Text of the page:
After hitting the shows at Art & Public, Ribordy Contemporary, Blondeau, Hard Hat, and Graff Mourgue d’Algue, where Armleder was showing brightly painted Christmas trees, our group (Bronstein, Boix, Bellini, Verber, Noero, Trembley) ascended to a delicious chicken-in-aspic buffet at the family estate of Paul Aymar Mourgue D’Algue, who operates Graff Mourgue d’Algue with dealer/curator Jeanne Graff (also rumored to be a candidate for Swiss Institute director). The view from here was heady: the lake and all of Geneva. Most attention-getting was the UN building, which was bathed in hot pink light, as if there were a party going on, instead of negotiations between Secretary of State John Kerry and Russian Foreign Minister Sergey Lavrov over chemical weapons in Syria.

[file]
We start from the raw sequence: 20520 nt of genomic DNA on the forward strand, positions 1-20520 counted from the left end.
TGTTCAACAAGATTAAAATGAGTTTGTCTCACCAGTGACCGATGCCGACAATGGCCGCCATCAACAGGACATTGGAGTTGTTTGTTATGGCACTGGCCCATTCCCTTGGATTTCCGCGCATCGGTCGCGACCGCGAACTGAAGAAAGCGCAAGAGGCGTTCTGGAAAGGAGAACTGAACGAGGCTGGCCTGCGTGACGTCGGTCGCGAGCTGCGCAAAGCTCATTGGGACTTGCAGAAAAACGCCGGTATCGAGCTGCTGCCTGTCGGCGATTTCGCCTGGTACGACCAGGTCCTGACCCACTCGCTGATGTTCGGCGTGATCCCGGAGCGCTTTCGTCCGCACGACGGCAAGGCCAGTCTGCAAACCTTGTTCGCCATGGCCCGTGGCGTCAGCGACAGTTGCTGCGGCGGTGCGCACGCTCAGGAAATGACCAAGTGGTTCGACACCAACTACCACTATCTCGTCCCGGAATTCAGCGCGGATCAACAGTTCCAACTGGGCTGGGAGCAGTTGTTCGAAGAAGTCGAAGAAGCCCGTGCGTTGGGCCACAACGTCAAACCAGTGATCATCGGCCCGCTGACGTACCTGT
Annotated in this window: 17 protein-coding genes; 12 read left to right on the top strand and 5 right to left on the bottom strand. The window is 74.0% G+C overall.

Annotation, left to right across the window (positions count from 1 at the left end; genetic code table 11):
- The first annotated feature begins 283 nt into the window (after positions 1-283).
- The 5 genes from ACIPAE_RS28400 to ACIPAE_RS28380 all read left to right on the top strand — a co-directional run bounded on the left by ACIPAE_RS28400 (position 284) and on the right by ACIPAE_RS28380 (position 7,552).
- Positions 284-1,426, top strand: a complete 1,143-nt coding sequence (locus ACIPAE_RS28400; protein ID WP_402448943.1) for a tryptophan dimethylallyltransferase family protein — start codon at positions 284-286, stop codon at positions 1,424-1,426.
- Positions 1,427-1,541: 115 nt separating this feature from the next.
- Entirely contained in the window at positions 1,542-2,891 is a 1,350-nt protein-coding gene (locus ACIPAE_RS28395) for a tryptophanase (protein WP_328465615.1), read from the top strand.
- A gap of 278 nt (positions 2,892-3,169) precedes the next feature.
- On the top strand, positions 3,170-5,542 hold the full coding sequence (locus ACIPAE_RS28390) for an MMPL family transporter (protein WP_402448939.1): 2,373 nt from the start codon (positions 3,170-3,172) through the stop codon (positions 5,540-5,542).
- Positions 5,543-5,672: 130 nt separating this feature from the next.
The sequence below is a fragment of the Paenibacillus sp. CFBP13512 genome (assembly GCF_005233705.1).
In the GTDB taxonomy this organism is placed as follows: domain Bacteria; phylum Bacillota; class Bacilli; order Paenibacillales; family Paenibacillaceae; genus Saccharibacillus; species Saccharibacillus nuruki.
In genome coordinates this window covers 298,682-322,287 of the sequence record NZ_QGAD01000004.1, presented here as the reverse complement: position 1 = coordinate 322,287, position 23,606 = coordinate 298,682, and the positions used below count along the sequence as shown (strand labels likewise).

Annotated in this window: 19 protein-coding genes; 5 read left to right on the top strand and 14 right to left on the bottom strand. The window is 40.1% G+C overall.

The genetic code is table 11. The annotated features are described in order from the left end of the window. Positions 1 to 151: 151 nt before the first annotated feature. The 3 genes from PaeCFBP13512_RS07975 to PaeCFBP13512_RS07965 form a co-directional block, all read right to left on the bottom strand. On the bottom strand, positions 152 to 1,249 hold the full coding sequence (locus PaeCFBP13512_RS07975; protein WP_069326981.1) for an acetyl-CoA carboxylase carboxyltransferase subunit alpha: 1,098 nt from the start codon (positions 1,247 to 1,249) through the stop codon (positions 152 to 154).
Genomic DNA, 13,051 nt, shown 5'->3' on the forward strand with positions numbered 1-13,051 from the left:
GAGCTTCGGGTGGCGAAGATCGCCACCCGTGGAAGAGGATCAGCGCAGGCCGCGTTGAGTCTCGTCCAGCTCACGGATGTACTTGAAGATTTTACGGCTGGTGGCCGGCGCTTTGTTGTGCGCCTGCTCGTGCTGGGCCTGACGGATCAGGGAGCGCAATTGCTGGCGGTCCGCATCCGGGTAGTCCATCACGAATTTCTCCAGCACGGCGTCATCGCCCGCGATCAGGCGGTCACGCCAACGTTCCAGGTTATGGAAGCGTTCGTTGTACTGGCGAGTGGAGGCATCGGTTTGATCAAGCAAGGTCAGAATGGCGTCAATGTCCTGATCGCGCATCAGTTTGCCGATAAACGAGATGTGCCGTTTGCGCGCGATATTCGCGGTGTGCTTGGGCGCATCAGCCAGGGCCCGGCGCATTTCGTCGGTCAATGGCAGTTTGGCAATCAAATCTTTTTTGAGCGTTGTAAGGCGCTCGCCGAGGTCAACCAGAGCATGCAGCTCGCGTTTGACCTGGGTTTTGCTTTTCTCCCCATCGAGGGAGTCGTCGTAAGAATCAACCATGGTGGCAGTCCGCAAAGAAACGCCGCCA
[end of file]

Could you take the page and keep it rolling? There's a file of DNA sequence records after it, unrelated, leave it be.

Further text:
Left: Centre d'art Contemporain Geneve director Andrea Bellini with Uruguay art fair director Laura Bardier. Right: Artist Mai-Thu Perret, curators Marc-Olivier Wahler and Nicolas Trembley, and dealer Jeanne Graff.

Back in Lyon the following afternoon, Raspail explained a little of the biennial’s “Veduta” and “Résonance” platforms, which are aimed at locals. Veduta, he said, was for “amateurs,” people in the beginning stages of connoisseurship from six towns around Lyon. The most innovative aspect of this program—of the whole biennial, in my opinion—is “Chez Moi,” where older works by the biennial artists (including Jeff Koons, Ann Lislegaard, and Anicka Yi) are placed in private homes for the run of the show, which closes in early January. The idea, I gathered, was that if people live with contemporary art long enough, they might come back for more. “I like a complete experience of art,” Raspail said. “The public and the private.”